made everyone closer and made the population even stronger.

Which future role should the economy play to support the change?

Walid Nagi: In the future, it is all about the economy, it is

all about the private sector acting responsibly and making more

investments in Egypt. It is about creating employment that

will create social equality. Without the economy, everything

will collapse. It is time now to get into creative projects that

will employ people and help them earn their living. It is time

for the multinational corporations and the local businesses to

trust people and to act responsibly in order to achieve growth.

Successful companies traditionally combine economic success with a

strong commitment to corporate responsibility and environmental

campaigns in the region. Is this a blueprint for other Arab and North

African companies? And how has the “green consciousness” of consumers

changed over the years?

Habiba Al Marashi: The “green consciousness” of Arab

consumers has improved greatly over the years, but more work

still needs to be done to shift the whole region into thinking

about sustainability, equality, and the environment as a way of

life, and not only as a business venture to increase competitive

edge. Today a large number of companies are practicing CSR or

have environmental policies in place, which is a huge improvement

compared to 10 years ago. However, not every company

recognizes the work and advantages of being involved with the

UN Global Compact, and EEG is actively communicating the

benefits with a number of its members and through its large

network. By utilizing our outreach capacities, we can reach

and inform a wide number of stakeholders, which in turn

can keep improving the environmental awareness of society.

Walid Nagi: Mansour Group has always assumed the responsibility

of being the leader in the field of development, even

if done on a small scale. Mansour Group has been, and still is,

one of the biggest advocates of the cause in Egypt, expanding to

the Middle East and even to Europe whenever the opportunity

is there. Lots of SMEs have even joined the Global Compact

to follow Mansour, and we always took it upon ourselves to

be mentors and supporters in that area. Mansour is the main

supporter of the Global Business Initiative on Human Rights in

the MENA region, the representative of the Global Compact in

Egypt, and also the main supporter of the Egyptian Corporate

Responsibility, the AUC Gerhart Center, among others.

Since 2008, the Arabia CSR Awards recognize corporate engagement

in the region. Can you describe the results of the contest over the last

few years?

Habiba Al Marashi: The Arabia CSR Award was established

in 2008 to honor organizations that demonstrate a clear and

effective CSR strategy. The award series has grown in stature

and status over the years. Companies that apply to the awards

process gain many advantages and feedback, even if they are not

“crowned” as the overall winners. The awards have resulted in

many companies improving their accountability, using resources

more efficiently, increasing the standards of their workplaces,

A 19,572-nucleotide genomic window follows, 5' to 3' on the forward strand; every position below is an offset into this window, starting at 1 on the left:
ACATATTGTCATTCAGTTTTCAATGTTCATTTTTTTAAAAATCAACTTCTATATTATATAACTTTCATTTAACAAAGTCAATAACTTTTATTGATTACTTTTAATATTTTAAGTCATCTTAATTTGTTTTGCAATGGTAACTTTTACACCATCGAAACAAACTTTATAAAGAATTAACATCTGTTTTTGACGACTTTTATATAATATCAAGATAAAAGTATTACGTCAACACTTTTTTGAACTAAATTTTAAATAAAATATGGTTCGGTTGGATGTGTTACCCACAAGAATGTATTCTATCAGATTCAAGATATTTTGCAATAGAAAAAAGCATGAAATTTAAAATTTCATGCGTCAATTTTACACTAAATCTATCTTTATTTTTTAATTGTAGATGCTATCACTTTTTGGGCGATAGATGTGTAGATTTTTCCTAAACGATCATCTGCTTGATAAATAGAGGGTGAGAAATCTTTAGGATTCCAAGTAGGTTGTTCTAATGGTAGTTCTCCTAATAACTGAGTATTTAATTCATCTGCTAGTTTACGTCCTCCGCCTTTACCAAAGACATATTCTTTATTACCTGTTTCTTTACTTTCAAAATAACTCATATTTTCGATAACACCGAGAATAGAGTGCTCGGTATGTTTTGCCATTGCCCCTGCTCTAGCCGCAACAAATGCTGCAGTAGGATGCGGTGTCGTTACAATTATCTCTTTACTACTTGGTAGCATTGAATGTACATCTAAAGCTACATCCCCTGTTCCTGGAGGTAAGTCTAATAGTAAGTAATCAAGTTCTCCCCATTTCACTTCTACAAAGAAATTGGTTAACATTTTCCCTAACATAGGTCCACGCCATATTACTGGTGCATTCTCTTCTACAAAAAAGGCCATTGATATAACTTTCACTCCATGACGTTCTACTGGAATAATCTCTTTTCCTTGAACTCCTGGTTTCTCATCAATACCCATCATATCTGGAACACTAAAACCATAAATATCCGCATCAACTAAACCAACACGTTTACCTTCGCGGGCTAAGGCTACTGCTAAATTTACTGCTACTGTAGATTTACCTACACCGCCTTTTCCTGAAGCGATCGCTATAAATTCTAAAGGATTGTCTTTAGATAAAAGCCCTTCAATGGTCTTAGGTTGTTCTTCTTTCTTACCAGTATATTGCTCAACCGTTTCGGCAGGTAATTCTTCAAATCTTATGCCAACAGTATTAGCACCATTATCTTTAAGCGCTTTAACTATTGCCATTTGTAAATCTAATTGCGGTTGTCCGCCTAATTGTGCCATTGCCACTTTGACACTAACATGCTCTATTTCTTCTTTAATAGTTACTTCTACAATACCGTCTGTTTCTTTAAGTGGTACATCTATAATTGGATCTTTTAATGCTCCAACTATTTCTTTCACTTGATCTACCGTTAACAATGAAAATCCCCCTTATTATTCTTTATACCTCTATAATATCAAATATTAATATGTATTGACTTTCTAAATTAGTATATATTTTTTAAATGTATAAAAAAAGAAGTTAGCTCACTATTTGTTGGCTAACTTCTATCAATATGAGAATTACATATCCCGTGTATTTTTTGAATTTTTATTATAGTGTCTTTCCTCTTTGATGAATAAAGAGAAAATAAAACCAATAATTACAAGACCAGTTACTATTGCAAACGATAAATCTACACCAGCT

and improving trust and social dialog. In addition to being considered

in the running for the prestigious award, the Arabia CSR

Network has set a benchmark standard for companies to meet

and go beyond. This benchmarking has actively contributed

toward improving business excellence in the region.

Today the UN Global Compact is well integrated in the whole MENA

region. Its Local Networks have a high and well-known reputation for

their work. Which role can the UN Global Compact play in the future

development of your countries and the national CSR community


Walid Nagi: The Global Compact is the universal corporate

social responsibility platform, hence it has a major role

to play in the MENA region.

Habiba Al Marashi: The Compact can still play a significant

role in the future development of the MENA countries. CSR is

becoming more widespread, but the level of participation and

commitment from companies can still be improved. The Local

Network groups can have a significant impact on companies

by becoming the focal point for company representatives to

share experiences and learn from each other. As Local Networks

go from strength to strength, opportunities are created

throughout the MENA region that will contribute to advancing

the Global Compact Principles, which are helping to manage

the consequences of rapid expansion and business activities.

Nearly all countries in the MENA region are classified as “extreme risk”

countries for workers, according to a study by British CSR consultancy

Maplecroft. What kind of human- and labor-rights preparation do

you recommend to international companies when they become active

in your region?

Habiba Al Marashi: Companies that are looking to expand

their business in the MENA region, or that already have, cannot

be excused for having weak human rights departments

because some countries are labeled as being “at risk.”

Issues related to labor and human rights have changed over the

years due to changes in regulations, changes in global markets,

and other factors. Competitive pressures have also affected the


Global Compact International Yearbook 2011

Global Compact International Yearbook 2011



Inside MENA

CSR is becoming more

widespread, but the level of

participation and commitment

from companies can still be


Habiba Al Marashi

potential for company survival, which may sometimes lead

to shortcuts in some business areas such as human resources

and / or human rights. The recommendations I would make to

companies beginning their ventures in the MENA region would

be, firstly, to get involved with the UN Global Compact due

to the information and advice that will be available to them.

They must also see proper and timely preparation and regional

research as an investment for their company and not just as a